- Measure 1 ¼ cups of the cider and pour into a large, heavy bottom stockpot. Take a ruler or chopstick and place it in the pan to measure the depth of the cider. Make a mark on the chopstick so you’ll know when the cider reduces to the exact amount.
- Now add ALL remaining cider to the pan and bring to a boil over medium-high heat, stirring occasionally with a wooden spoon. Reduce the heat to medium-low and cook, uncovered, for 3-4 hours, stirring occasionally, or until the cider has reduced to a little less than 1 ¼ cups of syrup.
- Make sure you don’t ignore the cider. I recommend you check and stir it frequently. Set a timer to remind yourself to stir the cider every 15-20 minutes in the beginning. Once it gets thick, stay close by to stir frequently to prevent scorching. The boiled cider is done when it coats the back of a wooden spoon and measures slightly under 1 ¼ cups of syrup. It should have the texture of maple syrup.
- Cool until needed for the ice cream. However, it can be added to the ice cream mixture while still warm or even hot.
To make the ice cream:
- Place a large glass or metal pan inside another larger bowl filled with ice. Add the whipping cream and vanilla bean paste to the bowl set inside the ice bath. Set aside.
- Pour the milk into a heavy bottom, medium saucepan. Add ½ cup of sugar, salt and cinnamon. Warm over medium heat, stirring to dissolve the sugar, until the mixture almost comes to a boil.
- While the milk is warming, combine the remaining ¼ cup of sugar with the egg yolks in a medium mixing bowl. Whisk vigorously until the mixture is pale and slightly thickened. Set aside.
- Temper the egg mixture by slowly drizzling a little of the hot milk mixture into the eggs while whisking constantly. Continue adding the hot milk to the egg yolks, a little at a time, until combined. Once most of the hot milk has been added to the eggs, pour the egg/milk mixture back into the saucepan. Heat on medium, stirring constantly, until the mixture coats the back of a wooden spoon or reaches 175°F on an instant-read thermometer.
- Remove from the heat and add ⅔ cup of the boiled cider. Stir until combined. Pour the cider custard into the cream set over the ice bath. Stir occasionally (about every 5 minutes) while cooling, about 30 minutes. Cover and refrigerate the custard for at least 8 hours or overnight before processing.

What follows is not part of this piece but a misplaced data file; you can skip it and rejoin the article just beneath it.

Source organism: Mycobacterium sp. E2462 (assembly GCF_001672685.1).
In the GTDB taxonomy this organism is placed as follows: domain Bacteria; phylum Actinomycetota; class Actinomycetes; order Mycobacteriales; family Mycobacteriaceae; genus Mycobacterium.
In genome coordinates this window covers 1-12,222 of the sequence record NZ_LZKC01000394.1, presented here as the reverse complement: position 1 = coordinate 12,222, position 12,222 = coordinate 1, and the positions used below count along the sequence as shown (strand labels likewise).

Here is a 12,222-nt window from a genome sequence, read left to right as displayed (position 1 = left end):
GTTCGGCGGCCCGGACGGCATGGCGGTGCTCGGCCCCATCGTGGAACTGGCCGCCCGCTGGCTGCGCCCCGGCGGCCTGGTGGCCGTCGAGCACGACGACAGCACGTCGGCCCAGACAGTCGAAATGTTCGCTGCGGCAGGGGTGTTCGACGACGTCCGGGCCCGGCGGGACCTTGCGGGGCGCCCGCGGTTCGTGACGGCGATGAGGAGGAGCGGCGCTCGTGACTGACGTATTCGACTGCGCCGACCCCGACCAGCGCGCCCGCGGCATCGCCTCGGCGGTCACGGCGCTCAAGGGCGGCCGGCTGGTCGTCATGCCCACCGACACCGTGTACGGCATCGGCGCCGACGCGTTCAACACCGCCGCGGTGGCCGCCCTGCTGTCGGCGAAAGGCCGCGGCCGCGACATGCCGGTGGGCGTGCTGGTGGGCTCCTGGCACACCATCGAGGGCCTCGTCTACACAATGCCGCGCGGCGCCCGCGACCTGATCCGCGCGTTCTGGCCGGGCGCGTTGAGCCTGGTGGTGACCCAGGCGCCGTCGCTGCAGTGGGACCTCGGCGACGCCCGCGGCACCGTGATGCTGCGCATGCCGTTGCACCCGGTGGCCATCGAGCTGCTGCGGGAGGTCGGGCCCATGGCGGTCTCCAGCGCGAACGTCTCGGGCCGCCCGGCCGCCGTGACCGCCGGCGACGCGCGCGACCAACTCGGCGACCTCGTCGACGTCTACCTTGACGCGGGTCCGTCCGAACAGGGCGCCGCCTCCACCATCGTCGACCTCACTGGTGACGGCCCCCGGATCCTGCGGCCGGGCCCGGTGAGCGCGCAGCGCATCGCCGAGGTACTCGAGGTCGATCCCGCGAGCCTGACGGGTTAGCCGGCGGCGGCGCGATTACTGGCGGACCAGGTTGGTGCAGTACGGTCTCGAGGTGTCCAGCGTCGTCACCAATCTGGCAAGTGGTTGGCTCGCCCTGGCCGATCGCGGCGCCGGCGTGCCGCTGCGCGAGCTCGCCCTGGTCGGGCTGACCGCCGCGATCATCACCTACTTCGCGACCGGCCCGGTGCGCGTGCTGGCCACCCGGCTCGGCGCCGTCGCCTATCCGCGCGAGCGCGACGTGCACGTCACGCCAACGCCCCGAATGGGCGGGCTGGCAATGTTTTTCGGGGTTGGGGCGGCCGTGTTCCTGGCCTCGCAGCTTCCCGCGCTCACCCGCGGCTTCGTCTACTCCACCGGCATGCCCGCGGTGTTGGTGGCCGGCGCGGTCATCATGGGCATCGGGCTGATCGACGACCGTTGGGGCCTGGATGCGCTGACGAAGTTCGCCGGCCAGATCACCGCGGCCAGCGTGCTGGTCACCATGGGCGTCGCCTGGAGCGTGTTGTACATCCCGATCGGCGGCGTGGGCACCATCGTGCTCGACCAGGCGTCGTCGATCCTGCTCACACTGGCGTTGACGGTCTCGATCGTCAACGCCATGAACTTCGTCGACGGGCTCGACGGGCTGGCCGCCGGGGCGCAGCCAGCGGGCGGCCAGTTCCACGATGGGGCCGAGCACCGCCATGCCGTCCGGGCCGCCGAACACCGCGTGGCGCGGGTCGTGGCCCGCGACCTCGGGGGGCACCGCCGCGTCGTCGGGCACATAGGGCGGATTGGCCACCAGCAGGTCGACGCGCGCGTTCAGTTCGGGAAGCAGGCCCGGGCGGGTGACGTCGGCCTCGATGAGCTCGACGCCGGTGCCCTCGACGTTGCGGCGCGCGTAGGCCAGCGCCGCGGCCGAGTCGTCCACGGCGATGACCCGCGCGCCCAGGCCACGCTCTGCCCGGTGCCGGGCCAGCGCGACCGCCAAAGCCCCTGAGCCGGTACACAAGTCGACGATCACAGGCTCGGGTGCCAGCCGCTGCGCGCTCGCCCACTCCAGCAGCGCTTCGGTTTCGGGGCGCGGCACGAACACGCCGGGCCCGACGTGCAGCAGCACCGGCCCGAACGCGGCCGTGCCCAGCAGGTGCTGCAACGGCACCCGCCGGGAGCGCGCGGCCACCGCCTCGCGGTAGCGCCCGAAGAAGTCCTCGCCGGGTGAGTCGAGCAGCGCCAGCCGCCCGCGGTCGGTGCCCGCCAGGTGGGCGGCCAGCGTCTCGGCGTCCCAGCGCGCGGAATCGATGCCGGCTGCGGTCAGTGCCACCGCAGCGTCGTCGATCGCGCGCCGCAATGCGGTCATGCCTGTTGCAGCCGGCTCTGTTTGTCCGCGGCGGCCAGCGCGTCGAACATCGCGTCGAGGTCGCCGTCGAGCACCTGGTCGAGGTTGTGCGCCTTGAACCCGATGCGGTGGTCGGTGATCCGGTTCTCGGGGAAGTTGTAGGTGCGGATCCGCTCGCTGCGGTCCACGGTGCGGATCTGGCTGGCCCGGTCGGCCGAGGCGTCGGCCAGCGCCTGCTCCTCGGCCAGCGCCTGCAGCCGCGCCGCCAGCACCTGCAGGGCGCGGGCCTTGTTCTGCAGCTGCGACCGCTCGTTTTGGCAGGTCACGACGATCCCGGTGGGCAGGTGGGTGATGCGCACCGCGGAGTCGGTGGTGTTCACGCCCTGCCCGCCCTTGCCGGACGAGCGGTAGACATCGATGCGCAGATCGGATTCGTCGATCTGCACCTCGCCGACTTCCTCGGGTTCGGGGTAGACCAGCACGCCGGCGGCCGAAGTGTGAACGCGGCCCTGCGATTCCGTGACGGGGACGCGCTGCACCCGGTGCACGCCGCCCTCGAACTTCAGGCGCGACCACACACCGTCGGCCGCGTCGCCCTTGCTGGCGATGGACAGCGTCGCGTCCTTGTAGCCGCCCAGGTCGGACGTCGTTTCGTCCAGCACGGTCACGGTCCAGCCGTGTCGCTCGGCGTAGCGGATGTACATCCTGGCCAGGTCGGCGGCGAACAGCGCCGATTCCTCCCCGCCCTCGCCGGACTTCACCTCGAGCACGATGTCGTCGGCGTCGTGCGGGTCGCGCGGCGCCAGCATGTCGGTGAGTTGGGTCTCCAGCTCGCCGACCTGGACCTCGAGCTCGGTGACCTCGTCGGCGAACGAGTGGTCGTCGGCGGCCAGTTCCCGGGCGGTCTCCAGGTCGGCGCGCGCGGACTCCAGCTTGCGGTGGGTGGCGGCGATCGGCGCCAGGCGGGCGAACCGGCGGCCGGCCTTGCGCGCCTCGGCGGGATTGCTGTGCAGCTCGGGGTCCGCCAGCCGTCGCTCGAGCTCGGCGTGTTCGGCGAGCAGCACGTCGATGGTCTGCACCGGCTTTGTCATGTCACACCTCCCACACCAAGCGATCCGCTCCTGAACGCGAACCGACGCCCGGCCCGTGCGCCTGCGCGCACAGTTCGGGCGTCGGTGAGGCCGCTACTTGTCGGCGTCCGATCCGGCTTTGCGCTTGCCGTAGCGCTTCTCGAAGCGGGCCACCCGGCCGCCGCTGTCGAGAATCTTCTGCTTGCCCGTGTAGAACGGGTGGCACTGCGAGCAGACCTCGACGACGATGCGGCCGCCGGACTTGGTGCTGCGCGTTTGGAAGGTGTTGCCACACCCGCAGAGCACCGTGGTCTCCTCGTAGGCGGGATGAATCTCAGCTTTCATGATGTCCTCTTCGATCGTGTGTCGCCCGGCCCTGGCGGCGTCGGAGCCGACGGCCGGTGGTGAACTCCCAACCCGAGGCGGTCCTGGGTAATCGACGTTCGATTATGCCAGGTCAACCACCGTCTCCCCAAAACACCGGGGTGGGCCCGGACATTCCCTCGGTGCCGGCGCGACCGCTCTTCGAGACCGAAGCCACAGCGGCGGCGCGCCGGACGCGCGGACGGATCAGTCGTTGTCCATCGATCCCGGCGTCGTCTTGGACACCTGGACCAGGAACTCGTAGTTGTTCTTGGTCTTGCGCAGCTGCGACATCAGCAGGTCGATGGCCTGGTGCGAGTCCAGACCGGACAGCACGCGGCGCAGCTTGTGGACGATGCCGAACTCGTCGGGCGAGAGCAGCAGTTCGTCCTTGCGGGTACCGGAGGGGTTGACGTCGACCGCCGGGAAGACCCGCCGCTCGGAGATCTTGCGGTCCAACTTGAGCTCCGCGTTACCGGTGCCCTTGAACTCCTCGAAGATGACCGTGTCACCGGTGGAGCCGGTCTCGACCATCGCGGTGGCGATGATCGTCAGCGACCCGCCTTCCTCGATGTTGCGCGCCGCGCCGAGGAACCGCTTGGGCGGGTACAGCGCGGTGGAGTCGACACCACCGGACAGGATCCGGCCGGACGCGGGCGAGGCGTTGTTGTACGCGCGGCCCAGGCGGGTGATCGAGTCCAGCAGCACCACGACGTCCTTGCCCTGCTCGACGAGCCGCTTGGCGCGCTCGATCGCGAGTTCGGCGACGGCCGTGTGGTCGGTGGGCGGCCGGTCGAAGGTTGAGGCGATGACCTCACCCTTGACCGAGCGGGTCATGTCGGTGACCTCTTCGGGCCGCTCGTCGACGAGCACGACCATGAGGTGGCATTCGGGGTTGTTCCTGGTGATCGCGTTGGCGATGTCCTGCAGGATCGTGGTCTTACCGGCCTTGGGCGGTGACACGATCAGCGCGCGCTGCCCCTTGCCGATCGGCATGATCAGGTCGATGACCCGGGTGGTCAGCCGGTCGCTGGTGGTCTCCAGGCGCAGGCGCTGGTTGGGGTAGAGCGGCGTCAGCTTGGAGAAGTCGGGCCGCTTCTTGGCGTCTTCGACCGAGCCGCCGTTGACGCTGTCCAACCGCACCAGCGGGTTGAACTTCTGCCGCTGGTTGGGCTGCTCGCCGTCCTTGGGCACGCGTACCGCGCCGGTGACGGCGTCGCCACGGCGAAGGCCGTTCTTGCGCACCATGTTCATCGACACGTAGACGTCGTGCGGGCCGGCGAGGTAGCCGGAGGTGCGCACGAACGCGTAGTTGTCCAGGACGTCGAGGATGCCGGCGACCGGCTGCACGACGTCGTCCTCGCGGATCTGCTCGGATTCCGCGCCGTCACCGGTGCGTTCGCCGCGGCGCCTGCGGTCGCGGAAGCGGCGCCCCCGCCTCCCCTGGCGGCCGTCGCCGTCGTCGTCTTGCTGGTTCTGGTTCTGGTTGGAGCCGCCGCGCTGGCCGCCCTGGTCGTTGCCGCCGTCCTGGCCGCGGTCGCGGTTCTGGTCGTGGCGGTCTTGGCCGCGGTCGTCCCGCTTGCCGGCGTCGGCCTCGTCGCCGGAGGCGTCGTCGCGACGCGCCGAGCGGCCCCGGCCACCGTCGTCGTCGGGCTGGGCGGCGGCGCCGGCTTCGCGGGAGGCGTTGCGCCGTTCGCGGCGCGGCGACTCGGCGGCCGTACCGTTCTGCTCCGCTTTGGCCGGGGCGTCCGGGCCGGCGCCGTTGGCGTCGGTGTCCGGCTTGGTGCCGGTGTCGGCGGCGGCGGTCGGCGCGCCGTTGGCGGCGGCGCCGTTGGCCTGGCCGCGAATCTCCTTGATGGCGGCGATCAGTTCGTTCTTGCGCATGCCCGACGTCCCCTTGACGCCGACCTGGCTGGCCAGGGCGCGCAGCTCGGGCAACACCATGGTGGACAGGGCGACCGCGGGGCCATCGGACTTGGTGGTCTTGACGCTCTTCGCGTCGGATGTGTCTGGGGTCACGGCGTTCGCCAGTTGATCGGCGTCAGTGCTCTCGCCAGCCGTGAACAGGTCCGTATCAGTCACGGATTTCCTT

- Process the ice cream according to the manufacturer directions for your ice cream maker. Once frozen scoop the ice cream into a freezer safe container, layering the ice cream with the remaining apple cider syrup. Another option is to freeze the ice cream without layering with syrup, but serve with a drizzle of syrup to taste. Freeze the container for several hours or overnight before serving.
- Tempering eggs is a method used to slowly increase the temperature of the eggs, so you can prevent them from scrambling while cooking the mixture to a safe temperature.
- This recipe makes 1 quart of ice cream. You'll need an ice cream maker for this recipe.
- The boiled cider recipe can easily be doubled if desired.
- Boiled cider can be refrigerated indefinitely and is delicious served on pancakes, corn bread, and can be used to sweeten mashed sweet potatoes, winter squash or carrots. Stir some into BBQ sauce for a wonderful treat. And of course, it is phenomenal drizzled over ice cream!
Here are some more terrific ways to use apple cider during apple season:
Don’t miss this drool-worthy Apple Cider Doughnut Cake. This cake is easy to make and so delicious!
Hot Spiced Apple Cider Recipe is what the holidays taste like! Terrific served warm or cold and loaded with the warm flavors of cinnamon, cloves, allspice, and the fresh citrusy zing of lemon and orange.
Apple Cider Caramel Sauce is so luscious and delicious, you may find yourself buying extra apple cider as an excuse to make more!
Sweet and chewy, soft and buttery, Apple Cider Caramels are melt-in-your-mouth delicious. Make a batch and you may find yourself with a whole new group of friends.
And finally, be sure to try one of our all time favorite breakfast treats, baked Apple Cider Doughnuts.